Aims of the Festival

The Emporium of Dangerous Ideas aims to re-establish the importance of dangerous ideas as agents of change in education – to shift the axis of what is possible! It is for everyone who is passionate about education including college, university, school staff and students as well as those engaged in education throughout the creative communities.

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Sunday, 8 June 2014

The Invisible Launch became visible..

The launch came and went in the blink of an eye.  Suddenly all was visible, but was it what participants (and speakers) expected and did it live up to our expectations of creating something that was challenging, unlike a traditional launch, and would it shift the axis in education?

Unlike a traditional format, speakers did not appear on a podium one after another to provoke or inspire.  They were hidden in the shops on The Street in the Riverside Museum - an Emporium of Dangerous Ideas. Each shop became a den of danger, with merchants selling their ideas, but more importantly engaging in conversations about enterprising education, public services, town centres, international cooperation,  the importance of failure and what the future for Scotland could be (regardless of the referendum).   In one den, only one person could enter at a time, and without even a merchant present, they were invited to enter a dream like state that will unfold throughout the rest of the Emporium.  It certainly wasn't a traditional launch.

The photography shop hosted some stunning images of Glasgow captured by students at City of Glasgow of students.  They could have sold many, but they didn't.  Why not?  Across the street Elinor Vettraino , from Fife College was inspiring every customer with her account of Team Academy and a whole, enterprising movement that using coaching instead of formal teaching and students set their businesses up from the beginning.  In talking to the art students the thought of making their art a business was far from their minds, but should it be this way?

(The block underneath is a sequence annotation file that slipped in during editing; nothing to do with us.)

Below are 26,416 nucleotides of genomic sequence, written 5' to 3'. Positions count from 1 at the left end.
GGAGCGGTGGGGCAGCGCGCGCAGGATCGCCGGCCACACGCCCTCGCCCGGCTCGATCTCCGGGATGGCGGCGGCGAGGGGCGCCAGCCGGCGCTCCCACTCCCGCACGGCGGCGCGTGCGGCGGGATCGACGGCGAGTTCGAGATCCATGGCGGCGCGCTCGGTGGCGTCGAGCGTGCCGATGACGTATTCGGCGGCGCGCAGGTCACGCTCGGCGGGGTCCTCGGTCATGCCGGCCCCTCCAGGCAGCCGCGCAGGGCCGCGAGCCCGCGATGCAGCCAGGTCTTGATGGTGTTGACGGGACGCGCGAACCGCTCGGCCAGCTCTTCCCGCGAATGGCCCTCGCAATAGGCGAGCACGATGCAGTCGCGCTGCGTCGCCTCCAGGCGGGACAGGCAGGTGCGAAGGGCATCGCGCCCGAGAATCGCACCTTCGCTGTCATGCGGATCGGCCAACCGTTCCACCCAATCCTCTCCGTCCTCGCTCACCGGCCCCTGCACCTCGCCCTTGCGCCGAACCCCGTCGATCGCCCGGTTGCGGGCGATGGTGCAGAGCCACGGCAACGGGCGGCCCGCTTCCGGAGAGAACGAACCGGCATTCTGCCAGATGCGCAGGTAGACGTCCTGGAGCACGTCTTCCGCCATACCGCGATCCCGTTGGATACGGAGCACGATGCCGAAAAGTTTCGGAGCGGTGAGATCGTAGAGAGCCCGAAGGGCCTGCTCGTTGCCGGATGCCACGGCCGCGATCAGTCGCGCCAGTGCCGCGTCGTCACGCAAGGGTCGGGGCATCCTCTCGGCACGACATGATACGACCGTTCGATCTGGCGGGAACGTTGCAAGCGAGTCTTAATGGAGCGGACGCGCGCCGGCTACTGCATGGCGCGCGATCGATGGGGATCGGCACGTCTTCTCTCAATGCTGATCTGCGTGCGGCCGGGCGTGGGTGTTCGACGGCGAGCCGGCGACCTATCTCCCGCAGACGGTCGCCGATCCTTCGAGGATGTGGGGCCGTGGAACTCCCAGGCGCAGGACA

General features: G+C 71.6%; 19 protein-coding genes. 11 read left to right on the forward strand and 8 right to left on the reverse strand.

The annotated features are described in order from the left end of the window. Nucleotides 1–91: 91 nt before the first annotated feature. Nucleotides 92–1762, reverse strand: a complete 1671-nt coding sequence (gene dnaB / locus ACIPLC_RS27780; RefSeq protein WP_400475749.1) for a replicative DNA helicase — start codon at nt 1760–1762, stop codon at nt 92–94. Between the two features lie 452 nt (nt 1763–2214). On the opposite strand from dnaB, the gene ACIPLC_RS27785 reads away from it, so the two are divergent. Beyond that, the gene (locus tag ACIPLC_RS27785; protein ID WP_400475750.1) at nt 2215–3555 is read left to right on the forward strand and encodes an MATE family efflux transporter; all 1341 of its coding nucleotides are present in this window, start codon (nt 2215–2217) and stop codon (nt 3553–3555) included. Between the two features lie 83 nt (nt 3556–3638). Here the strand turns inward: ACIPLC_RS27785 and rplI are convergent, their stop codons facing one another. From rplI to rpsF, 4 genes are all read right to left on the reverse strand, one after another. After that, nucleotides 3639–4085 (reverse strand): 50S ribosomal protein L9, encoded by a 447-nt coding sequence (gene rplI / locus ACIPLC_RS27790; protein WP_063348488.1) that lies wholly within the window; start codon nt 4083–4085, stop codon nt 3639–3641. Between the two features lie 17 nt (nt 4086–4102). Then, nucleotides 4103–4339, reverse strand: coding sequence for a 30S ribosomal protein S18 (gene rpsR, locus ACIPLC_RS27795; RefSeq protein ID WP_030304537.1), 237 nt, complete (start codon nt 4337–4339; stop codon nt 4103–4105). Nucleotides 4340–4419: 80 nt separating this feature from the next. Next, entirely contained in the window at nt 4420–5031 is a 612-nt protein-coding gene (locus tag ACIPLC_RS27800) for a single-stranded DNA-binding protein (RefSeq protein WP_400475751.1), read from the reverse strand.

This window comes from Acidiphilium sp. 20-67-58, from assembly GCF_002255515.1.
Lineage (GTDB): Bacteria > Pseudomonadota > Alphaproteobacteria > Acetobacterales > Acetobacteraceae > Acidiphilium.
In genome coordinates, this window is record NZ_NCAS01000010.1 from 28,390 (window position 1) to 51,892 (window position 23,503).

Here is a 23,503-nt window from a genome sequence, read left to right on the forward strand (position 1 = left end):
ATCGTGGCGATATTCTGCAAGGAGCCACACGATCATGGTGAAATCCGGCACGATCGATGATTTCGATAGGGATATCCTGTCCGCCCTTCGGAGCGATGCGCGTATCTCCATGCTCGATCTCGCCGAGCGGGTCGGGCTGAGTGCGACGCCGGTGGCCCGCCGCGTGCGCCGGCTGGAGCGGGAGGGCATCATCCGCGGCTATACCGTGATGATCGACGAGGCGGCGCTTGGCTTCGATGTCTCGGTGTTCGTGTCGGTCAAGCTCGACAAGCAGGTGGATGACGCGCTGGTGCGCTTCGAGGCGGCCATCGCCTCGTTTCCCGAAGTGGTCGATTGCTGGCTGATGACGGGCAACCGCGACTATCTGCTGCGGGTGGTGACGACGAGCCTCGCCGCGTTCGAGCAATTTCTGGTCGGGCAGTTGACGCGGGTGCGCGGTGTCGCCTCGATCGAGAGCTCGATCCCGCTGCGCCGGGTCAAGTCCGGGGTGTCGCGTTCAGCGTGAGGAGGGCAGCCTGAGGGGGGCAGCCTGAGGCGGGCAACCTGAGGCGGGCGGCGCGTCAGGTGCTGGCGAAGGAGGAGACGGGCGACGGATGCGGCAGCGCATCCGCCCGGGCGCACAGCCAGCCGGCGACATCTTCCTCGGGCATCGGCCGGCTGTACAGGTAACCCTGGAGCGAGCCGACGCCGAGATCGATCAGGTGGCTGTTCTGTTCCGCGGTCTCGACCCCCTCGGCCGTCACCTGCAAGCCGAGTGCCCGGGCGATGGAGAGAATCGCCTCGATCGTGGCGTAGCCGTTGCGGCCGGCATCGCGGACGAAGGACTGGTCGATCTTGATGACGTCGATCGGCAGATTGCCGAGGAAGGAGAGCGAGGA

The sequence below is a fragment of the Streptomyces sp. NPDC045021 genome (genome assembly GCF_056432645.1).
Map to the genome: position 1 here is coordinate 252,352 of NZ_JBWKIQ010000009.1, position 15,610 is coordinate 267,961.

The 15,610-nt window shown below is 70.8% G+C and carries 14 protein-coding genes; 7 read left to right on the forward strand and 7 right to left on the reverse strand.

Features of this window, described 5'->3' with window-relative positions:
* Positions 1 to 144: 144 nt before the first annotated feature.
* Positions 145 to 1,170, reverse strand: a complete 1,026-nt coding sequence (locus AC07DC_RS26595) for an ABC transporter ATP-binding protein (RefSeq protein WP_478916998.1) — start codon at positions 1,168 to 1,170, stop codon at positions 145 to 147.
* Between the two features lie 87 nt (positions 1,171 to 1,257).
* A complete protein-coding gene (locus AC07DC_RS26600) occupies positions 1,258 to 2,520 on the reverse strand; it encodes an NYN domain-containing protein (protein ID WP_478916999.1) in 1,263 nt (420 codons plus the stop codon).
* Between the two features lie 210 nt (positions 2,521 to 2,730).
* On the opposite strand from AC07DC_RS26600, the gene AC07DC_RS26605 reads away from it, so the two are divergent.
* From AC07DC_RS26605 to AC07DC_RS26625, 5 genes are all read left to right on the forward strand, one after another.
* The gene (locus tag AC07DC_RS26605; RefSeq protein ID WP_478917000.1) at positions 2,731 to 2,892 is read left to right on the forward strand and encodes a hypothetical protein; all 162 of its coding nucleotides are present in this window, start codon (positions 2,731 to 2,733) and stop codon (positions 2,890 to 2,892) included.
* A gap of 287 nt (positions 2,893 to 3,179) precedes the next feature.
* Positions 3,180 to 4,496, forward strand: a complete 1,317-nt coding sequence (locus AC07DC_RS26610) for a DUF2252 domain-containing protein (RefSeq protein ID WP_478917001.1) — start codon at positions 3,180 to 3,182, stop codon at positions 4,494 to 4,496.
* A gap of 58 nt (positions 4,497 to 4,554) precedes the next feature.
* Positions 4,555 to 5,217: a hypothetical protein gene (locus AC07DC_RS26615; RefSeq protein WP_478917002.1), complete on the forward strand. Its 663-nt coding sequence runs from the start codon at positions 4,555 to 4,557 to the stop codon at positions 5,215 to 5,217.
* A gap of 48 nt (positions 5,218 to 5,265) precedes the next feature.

A man who certainly challenged our thoughts about the status quo and the role we all play in creating change was Nick Carter. More, more used to exploring the heights of mountains and polar icecaps Nick found himself in the 'subway', and played the nearest thing to the role of traditional speaker.  His tales of adventure and challenge, with equal doses of risk taking and failure were captivating and exhilarating.  He was also extremely challenging in his endeavour to make us take responsibility for our failures.  None of the "it wasn't me"," I told you this wasn't going to work"," it will all work out in the end"," well we did our best" , if circumstances were different". The point was - take ownership of your failure and learn from it! Don't allow yourself to remain in the blame culture that would be appear to be endemic in our culture, including our education. 

At the physical and metaphorical heart of the Emporium was the real David Cameron, holding court in the pub, as customers came and went.  As David himself said, never has he seemed so comfortable in a role. He played the part excellently, as if he was chatting to a bunch of regulars about every aspect of life: their thoughts; gripes; hopes; ideas; aspirations.  I am sure there were punters in there for the entire duration of the launch.  David's skill and ability to include everyone in a discussion, to remember people's names, jobs and ideas, and demonstrate interest in them goes unparalleled. He demonstrates what it means to be an excellent teacher. 

The Launch was demanding of its participants - they had to negotiate the Street, decide which emporia to visit, consider what this meant to their contexts and how they could take this further (if desired) into their future work. Some, I think we have preferred to be talked at, to be inspired from afar.  
However, that is not in the ethos of a Curriculum for Excellence, or a move towards developing a more creative and enterprising culture in education.  

In his final words for the day David Cameron  persuaded us to reconsider where learning  takes place: not only in the institutions set up for this purpose but also in the magnificent public buildings like the Riverside Museum.  How can we use public spaces differently? With a finale that ends inside the most iconic of  public art in Scotland: The kelpies,   he also reminded us that "while others talk about imagination, adventure, risk taking The Emporium of Dangerous Ideas, run by College Development Network, goes ahead and delivers all of that!"

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